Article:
Thursday, July 17, 2014

The Family Bookshelf

My friend, Cara, is currently visiting family and dealing with the double standard of the atheist having to keep certain things to herself in order to keep the peace.  I suggested she write about the experience and the following is what she wrote.
Every family I know has one, as sure as they are to have family secrets, family gossip, and the real or perceived family black sheep.  Everyone I know has a family bookshelf.  Some consist of a handful of books shoved in the corner beside the couch, while others have “branches” that extend to fill rooms.  I’m sure there are those whose family bookshelf consists of a handful of out-of-date magazines piled on the back of the toilet, or rows upon rows of DVDs which fail horribly to provide any degree of literary fulfillment.  One’s family bookshelf can speak, often better than words themselves, about that particular family. It can speak of priorities, interests, and personal tastes; or it can speak of darker things: of obsessions and unhealthy fixations.

My given room while visiting my parents every year contains one such structure: the same shelves that were a fixture in our home my whole childhood, though the books it contained have changed and developed just as my siblings and I have.  Spending a month with my parents when I’m so conditioned to solitude results in my often retreating into that room to escape from the responsibilities of being company.  At least that’s what I try to tell myself.  When I look closer though, I can’t argue that what I’m really hiding from is the person I think my parents want to believe I am: that for one month every year, hiding alone in a room is the only way I have to be myself. And it’s during these respites that I lie on my bed and stare at those shelves.  I read the book spines and see how much those shelves mirror my parents, or perhaps, more accurately, mirror the parents I believe them to be.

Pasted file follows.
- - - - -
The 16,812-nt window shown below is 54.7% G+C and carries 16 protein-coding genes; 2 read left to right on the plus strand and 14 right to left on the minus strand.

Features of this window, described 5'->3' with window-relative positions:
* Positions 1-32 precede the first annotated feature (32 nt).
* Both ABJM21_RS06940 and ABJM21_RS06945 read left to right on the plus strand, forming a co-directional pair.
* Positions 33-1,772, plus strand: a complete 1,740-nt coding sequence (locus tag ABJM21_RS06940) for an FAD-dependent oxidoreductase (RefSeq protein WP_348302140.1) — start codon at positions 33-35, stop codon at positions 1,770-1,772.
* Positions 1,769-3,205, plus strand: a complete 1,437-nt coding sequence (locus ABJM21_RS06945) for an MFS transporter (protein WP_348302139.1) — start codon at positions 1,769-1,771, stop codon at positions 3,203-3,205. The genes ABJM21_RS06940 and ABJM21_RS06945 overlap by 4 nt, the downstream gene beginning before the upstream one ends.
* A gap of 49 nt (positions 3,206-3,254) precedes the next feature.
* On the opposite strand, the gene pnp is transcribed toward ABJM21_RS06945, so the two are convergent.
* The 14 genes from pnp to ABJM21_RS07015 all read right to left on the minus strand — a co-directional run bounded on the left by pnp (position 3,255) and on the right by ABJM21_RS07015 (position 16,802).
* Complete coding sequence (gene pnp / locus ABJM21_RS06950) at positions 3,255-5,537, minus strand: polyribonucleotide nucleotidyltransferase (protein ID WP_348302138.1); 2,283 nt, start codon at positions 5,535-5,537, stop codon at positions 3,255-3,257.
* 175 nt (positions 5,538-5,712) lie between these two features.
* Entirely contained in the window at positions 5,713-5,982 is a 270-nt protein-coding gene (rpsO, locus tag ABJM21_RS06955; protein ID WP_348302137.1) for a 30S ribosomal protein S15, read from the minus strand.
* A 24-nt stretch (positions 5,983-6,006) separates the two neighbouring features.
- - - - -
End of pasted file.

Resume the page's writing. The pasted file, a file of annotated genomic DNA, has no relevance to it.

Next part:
The easiest aspect, by far, is the shelf of photo albums.  My whole life is there: captured moments that serve to shape memories, even years after those times have passed. There’s the album that contains my baby pictures, the one that chronicles our family’s time living abroad, there are birthdays, graduations, reunions, and even an album that celebrates the life of my maternal grandmother who passed away two years ago.  Like that album, which has been shelved, my mother’s sense of loss and grief must be tucked away, because she doesn't show it. Undoubtedly  the pain is still as tangible to her as the pink, flower-covered album is to me, as it sits within arm’s reach, though she can’t dismiss it as easily as I can, I’m sure.  Those albums, those family histories, as one of the only constants on those shelves, always remind me that I have a place in this family that’s unshakable.  They couldn't excise me from their lives any more than they could erase me from those albums while keeping anything intact when they’re done. It’s like a promise that some have but all should, but sadly don’t.  I am lucky.